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A sticker which reads 'sexist' is seen on an ad by French fashion house Yves Saint Laurent displayed on a newspaper kiosk in Paris, France, March 6, 2017.(REUTERS/Charles Platiau)


Paris outlaws ‘sexist and discriminatory ads’ from appearing in outdoor public places

By WITW Staff on March 29, 2017

Later this year, advertisements deemed “sexist and discriminatory” will be officially banned from appearing in outdoor public spaces in France’s capital. The city council voted Tuesday to approve a new contract with JCDecaux, an ad distributor, that provides the company will not disseminate ads that contain any of the following types of imagery: Sexist stereotypes; Homophobic images; Any degrading, dehumanizing, or offensive representations of women and men; Ethnic discrimination; Discrimination of nationalities; Religious discrimination; Ageist images; and Images that adversely affect human dignity. The new ban goes into effect on November 20, and was lauded by Paris Mayor Anne Hidalgo, who said in a statement, translated by Business Insider, “After London and Geneva, which already put in place similar measures, Paris is showing the way by taking all possible actions to prevent the distribution and promotion of images degrading to certain categories of citizens.”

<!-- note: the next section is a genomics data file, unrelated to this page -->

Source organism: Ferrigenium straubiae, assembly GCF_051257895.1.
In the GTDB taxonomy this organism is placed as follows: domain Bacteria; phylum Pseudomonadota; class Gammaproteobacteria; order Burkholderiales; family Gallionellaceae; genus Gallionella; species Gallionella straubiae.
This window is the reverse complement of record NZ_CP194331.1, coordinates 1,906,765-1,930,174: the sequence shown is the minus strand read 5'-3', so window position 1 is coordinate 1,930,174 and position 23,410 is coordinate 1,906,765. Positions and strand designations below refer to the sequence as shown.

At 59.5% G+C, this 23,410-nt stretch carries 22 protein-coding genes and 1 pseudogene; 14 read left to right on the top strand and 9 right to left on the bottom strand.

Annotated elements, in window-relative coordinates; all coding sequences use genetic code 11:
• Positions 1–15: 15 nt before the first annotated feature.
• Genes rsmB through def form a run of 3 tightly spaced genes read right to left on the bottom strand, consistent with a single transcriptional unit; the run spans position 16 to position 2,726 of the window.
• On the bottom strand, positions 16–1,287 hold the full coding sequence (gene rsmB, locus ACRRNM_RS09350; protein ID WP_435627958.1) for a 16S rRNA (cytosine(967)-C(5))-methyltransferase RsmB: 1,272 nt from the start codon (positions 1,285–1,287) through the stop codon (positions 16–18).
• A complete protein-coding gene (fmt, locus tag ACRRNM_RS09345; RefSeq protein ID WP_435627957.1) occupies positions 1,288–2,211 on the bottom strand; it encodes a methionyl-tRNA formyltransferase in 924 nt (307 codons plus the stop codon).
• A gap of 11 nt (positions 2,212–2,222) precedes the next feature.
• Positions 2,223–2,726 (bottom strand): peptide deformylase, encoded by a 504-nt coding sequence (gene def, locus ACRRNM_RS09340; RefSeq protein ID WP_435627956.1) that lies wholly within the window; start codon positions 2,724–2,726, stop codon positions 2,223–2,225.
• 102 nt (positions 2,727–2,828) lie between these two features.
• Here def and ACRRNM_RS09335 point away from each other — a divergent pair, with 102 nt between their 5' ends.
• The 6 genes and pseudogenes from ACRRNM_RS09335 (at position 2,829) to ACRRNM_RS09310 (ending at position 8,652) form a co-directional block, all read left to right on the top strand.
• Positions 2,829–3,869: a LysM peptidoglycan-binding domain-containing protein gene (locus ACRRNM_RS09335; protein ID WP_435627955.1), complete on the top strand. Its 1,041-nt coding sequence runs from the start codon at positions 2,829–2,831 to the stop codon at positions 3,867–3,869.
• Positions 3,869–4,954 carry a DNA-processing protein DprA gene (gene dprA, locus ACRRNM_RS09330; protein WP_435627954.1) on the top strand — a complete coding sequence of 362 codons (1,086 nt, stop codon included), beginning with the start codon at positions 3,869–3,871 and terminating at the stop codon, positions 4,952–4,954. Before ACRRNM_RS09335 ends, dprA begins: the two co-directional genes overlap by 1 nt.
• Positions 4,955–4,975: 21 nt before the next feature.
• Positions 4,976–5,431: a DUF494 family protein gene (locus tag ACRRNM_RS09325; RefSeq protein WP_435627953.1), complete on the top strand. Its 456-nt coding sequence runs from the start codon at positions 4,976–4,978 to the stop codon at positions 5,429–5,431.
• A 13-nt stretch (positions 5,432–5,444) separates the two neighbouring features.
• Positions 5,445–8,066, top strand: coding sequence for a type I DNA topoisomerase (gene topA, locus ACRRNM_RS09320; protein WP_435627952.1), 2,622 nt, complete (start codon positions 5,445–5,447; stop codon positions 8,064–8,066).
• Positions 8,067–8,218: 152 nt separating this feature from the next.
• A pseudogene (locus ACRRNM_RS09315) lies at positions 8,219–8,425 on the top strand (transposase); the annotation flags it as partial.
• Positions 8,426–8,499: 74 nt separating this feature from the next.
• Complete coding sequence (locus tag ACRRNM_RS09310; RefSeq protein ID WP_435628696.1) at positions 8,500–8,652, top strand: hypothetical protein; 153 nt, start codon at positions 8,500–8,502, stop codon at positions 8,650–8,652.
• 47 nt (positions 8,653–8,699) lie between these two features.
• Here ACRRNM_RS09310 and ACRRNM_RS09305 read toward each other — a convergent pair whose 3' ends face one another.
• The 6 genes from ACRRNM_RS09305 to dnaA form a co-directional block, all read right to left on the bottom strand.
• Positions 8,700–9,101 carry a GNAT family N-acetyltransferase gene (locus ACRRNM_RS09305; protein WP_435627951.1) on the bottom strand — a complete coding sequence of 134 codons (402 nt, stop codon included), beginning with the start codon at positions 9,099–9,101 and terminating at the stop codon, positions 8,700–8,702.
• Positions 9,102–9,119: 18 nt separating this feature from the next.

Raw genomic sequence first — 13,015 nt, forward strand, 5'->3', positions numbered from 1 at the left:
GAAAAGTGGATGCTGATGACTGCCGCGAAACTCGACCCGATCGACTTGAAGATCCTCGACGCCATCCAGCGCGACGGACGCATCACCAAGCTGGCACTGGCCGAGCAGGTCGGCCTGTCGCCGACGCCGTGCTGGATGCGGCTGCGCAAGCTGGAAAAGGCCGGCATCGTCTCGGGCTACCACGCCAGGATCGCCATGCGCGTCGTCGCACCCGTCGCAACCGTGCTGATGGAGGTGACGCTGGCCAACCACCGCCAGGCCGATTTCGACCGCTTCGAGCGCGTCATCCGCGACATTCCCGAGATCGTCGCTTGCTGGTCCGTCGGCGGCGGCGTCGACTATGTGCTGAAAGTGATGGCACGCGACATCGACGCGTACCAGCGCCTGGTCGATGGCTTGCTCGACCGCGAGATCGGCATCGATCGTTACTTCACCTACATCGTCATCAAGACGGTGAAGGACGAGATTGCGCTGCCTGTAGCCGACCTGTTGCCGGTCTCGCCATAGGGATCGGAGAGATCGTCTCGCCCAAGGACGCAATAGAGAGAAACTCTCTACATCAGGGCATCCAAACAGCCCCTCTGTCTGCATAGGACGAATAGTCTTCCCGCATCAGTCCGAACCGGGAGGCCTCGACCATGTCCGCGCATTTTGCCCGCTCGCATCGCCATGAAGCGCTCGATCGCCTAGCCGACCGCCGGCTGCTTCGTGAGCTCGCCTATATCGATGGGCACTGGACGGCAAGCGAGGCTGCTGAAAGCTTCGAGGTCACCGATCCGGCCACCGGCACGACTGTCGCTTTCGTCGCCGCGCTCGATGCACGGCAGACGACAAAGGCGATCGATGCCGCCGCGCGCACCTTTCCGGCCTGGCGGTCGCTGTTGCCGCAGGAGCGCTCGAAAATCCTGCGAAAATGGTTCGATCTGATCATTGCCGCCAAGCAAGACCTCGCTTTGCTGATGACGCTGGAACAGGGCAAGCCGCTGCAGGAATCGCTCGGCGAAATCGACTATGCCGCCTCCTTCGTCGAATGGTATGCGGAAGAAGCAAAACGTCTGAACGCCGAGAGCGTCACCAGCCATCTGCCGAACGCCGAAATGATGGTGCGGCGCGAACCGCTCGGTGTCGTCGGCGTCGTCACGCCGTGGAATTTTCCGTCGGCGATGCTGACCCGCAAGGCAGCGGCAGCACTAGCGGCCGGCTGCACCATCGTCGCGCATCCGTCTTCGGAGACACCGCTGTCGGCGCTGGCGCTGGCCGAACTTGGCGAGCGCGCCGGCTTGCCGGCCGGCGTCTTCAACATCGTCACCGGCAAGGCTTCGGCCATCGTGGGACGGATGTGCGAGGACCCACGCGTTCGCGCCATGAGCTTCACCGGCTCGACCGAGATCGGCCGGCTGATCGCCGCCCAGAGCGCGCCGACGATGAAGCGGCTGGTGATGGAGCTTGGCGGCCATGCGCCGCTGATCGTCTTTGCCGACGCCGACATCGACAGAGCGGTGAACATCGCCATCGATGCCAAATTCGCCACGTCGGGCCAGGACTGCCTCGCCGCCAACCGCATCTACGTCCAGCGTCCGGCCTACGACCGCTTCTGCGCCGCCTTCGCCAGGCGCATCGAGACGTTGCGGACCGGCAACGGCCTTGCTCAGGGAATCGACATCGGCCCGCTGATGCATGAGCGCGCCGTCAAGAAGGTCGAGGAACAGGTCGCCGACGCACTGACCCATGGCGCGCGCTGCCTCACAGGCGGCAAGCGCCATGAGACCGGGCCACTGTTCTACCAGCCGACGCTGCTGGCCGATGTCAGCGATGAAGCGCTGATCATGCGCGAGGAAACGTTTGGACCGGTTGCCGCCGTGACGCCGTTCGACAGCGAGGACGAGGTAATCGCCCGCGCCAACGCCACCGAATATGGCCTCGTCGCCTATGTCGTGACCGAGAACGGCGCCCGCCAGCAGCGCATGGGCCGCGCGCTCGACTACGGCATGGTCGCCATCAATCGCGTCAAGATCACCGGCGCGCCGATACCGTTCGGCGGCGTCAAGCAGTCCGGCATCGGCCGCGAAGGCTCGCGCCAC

The issue of sexist and exploitative imagery in advertising has been gaining increased attention in recent years. Next week the topic will take center stage during the 8th Annual Women in the World New York Summit.

In a panel moderated by Katie Couric and titled ‘Flipping the Script’, former advertising executive Madonna Badger will discuss how the ceaseless objectification of women in advertising has become passé. Badger, who is now leading a campaign against sexism in marketing, and other cultural leaders, including Queen Latifah, will share startling facts and effective approaches to ending gender bias and exploitation in advertising which, statistics show, is actually bad for business. Click here to see the full agenda for the event.

Read the full story at Business Insider.


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